OMAHA, Neb. (AP) -- The Midwest bucked a national trend of contracting manufacturing activity, an economics professor said Thursday.
"The East and West coasts have been more affected by the anthrax scares and the Sept. 11 terrorist attacks," Creighton University professor Ernie Goss said. "I think it has affected businesses on the coasts."
Nationally, manufacturing activity declined for the 15th consecutive month in October, pushed lower by the terrorist attacks in Washington and New York. The Tempe, Ariz.-based National Association of Purchasing Management said Thursday that its index of business activity plunged to 39.8 from 47 in September. Analysts had been expecting a reading of 44.5.
An index above 50 signifies growth in manufacturing, while a figure below 50 shows contraction.
Goss uses the same methodology as the national survey in a nine-state region, including Arkansas, Iowa, Kansas, Minnesota, Missouri, Nebraska, North Dakota, Oklahoma and South Dakota.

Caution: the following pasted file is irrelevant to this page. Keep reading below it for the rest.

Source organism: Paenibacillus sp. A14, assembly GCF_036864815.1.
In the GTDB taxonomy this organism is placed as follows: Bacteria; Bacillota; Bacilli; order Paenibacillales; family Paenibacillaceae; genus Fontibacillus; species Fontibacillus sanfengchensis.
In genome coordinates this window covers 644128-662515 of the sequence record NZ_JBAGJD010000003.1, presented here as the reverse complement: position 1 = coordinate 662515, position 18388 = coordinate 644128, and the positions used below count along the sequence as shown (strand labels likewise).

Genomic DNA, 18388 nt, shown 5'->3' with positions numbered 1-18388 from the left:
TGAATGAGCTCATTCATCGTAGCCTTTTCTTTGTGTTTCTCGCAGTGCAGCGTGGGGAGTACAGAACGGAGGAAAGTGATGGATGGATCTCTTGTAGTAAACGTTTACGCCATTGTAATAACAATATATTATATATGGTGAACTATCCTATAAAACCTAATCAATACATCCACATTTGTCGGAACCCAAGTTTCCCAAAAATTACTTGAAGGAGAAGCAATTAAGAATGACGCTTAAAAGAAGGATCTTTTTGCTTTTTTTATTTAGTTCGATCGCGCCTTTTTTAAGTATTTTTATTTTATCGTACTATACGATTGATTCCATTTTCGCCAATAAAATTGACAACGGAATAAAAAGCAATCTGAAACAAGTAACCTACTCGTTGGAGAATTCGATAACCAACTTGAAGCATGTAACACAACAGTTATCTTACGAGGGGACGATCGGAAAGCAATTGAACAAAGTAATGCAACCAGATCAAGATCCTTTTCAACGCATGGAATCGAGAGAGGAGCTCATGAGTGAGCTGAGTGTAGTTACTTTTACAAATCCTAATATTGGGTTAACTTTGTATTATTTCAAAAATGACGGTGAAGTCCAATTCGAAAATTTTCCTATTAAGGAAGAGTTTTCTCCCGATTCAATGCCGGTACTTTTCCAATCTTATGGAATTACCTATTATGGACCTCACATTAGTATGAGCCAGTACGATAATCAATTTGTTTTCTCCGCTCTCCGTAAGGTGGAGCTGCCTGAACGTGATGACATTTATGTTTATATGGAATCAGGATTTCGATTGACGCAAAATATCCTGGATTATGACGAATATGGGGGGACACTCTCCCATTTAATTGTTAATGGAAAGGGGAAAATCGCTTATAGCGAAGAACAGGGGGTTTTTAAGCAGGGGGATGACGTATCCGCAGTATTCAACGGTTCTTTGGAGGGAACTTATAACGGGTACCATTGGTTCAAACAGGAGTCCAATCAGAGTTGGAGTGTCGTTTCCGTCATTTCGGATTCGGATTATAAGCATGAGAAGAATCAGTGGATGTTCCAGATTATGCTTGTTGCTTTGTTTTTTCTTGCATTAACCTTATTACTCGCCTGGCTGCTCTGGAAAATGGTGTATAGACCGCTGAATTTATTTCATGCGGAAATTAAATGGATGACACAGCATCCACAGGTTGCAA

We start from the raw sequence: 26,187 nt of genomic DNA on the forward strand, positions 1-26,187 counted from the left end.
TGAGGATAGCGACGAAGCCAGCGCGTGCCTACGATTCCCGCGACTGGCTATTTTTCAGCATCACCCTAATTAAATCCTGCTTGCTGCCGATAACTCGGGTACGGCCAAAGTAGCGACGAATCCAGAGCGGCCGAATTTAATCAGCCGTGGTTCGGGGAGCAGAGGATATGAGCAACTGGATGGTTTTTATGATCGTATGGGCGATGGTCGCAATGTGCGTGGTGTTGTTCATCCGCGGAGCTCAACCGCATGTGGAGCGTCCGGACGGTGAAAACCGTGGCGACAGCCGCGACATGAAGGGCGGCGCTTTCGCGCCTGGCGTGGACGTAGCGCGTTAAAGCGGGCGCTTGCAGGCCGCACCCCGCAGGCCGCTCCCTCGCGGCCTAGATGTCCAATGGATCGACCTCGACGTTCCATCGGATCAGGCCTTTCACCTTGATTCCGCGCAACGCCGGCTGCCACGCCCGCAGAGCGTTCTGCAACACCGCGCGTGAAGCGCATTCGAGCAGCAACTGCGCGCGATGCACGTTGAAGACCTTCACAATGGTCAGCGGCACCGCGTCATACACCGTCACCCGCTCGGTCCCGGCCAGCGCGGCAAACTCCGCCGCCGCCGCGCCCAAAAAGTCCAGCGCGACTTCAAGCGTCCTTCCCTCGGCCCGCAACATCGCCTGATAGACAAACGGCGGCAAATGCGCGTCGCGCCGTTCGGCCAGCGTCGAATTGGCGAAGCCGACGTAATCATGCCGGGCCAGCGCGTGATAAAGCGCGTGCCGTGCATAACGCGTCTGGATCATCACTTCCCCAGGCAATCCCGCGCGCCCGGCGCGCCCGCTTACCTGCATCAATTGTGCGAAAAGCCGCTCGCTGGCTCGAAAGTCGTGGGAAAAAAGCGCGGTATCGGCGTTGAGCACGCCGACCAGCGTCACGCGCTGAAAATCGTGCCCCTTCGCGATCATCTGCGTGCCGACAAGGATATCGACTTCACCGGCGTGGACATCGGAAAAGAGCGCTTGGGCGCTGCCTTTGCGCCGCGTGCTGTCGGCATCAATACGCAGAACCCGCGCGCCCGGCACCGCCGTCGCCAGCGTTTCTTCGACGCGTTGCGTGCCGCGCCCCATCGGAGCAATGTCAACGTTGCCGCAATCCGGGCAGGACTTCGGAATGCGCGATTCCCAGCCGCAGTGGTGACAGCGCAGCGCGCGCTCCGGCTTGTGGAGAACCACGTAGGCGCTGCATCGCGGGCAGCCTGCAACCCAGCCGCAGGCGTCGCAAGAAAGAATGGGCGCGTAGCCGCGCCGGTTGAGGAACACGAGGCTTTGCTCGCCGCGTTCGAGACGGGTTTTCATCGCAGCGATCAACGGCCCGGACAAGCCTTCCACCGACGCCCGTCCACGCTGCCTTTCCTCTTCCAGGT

The overall index in the survey of purchasing managers and business leaders in the Midwest rose in October to 49.1 from September's 44.9, Goss said.
Lower energy prices helped keep inflationary pressures mild in the area, Goss said. Less dependence on automobile and other durable good industries like appliances also may have helped the region, he said.
Minnesota's overall Business Conditions Index rose to its highest level since December 2000. "However, October's reading of 46.7, up from September's 38.5, continues to point to economic weakness in the state's economy," Goss said. "... Minnesota's economic downturn, which began in manufacturing, has now spread to the state's large service sector"
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